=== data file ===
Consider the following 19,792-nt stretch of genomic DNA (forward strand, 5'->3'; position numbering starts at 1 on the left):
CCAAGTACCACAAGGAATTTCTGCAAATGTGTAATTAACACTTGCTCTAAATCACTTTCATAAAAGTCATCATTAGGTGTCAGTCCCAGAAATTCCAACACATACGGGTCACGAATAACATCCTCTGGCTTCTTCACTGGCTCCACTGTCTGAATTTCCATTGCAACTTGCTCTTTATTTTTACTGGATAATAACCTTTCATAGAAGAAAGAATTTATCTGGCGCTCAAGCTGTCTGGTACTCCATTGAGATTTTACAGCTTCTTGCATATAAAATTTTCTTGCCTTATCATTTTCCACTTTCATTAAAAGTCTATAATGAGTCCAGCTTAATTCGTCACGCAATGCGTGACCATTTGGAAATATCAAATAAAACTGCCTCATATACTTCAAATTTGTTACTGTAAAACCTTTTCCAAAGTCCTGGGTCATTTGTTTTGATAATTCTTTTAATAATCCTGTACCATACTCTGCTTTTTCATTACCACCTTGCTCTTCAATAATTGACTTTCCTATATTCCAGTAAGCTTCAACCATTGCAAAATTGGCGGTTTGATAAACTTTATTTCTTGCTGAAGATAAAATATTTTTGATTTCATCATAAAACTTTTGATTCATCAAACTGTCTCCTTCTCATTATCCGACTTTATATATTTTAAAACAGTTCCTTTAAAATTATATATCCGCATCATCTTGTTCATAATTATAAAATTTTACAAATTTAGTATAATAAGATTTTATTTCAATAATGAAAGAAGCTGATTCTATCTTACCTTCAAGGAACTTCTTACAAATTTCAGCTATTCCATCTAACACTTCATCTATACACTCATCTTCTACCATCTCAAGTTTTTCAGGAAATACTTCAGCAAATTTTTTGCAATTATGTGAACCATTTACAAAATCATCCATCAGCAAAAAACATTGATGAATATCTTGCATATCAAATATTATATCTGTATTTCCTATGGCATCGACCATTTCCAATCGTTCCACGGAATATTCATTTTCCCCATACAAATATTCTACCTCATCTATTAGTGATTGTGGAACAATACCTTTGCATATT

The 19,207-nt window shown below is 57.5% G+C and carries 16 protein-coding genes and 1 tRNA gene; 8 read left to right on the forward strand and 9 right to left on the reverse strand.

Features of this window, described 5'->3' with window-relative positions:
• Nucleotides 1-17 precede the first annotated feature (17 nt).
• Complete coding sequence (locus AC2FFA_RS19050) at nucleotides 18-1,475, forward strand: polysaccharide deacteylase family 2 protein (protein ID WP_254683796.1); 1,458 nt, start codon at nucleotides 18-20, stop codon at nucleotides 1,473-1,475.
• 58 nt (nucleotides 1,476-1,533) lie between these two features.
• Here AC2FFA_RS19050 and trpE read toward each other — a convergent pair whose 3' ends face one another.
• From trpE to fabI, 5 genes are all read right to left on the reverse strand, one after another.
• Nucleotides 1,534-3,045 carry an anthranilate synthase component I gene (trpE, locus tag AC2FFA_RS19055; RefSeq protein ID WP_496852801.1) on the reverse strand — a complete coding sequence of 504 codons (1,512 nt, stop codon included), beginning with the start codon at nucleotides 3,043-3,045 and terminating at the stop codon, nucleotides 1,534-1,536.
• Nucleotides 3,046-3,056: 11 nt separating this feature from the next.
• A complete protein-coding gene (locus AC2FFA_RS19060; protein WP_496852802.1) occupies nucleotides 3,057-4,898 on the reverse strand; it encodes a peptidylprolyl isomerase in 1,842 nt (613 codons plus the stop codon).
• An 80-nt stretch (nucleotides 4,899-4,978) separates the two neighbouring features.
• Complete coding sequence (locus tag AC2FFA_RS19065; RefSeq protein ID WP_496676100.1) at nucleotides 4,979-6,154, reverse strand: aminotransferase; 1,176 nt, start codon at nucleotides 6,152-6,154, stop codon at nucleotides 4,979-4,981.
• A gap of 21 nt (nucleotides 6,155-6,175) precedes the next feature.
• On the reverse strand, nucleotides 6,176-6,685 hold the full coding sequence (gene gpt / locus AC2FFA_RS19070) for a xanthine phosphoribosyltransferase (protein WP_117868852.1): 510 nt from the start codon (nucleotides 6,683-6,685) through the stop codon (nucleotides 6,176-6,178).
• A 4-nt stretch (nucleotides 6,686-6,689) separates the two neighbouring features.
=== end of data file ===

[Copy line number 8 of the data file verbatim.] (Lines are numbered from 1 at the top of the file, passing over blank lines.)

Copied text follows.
• Here AC2FFA_RS19050 and trpE read toward each other — a convergent pair whose 3' ends face one another.